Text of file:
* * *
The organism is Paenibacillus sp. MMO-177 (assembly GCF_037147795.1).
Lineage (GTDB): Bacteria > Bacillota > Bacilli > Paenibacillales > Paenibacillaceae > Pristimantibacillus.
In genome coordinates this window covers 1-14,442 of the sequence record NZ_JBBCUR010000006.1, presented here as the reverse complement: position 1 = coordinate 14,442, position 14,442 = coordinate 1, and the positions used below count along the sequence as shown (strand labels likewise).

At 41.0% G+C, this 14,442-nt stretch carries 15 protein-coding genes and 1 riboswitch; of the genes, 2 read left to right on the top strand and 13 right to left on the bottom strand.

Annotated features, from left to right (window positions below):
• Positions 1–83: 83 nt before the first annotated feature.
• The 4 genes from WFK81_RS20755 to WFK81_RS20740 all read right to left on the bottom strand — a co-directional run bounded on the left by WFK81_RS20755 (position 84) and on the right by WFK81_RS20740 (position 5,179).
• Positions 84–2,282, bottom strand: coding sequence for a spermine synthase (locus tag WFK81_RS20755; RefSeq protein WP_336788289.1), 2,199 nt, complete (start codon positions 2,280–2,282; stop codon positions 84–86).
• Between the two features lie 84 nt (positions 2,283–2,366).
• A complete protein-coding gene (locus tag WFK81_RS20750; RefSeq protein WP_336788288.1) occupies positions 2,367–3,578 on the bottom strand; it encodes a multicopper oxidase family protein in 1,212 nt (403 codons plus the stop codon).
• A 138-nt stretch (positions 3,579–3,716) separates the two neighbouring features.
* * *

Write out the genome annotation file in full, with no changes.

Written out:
The organism is Paenibacillus sp. MMO-177 (assembly GCF_037147795.1).
Lineage (GTDB): Bacteria > Bacillota > Bacilli > Paenibacillales > Paenibacillaceae > Pristimantibacillus.
In genome coordinates this window covers 1-14,442 of the sequence record NZ_JBBCUR010000006.1, presented here as the reverse complement: position 1 = coordinate 14,442, position 14,442 = coordinate 1, and the positions used below count along the sequence as shown (strand labels likewise).

At 41.0% G+C, this 14,442-nt stretch carries 15 protein-coding genes and 1 riboswitch; of the genes, 2 read left to right on the top strand and 13 right to left on the bottom strand.

Annotated features, from left to right (window positions below):
• Positions 1–83: 83 nt before the first annotated feature.
• The 4 genes from WFK81_RS20755 to WFK81_RS20740 all read right to left on the bottom strand — a co-directional run bounded on the left by WFK81_RS20755 (position 84) and on the right by WFK81_RS20740 (position 5,179).
• Positions 84–2,282, bottom strand: coding sequence for a spermine synthase (locus tag WFK81_RS20755; RefSeq protein WP_336788289.1), 2,199 nt, complete (start codon positions 2,280–2,282; stop codon positions 84–86).
• Between the two features lie 84 nt (positions 2,283–2,366).
• A complete protein-coding gene (locus tag WFK81_RS20750; RefSeq protein WP_336788288.1) occupies positions 2,367–3,578 on the bottom strand; it encodes a multicopper oxidase family protein in 1,212 nt (403 codons plus the stop codon).
• A 138-nt stretch (positions 3,579–3,716) separates the two neighbouring features.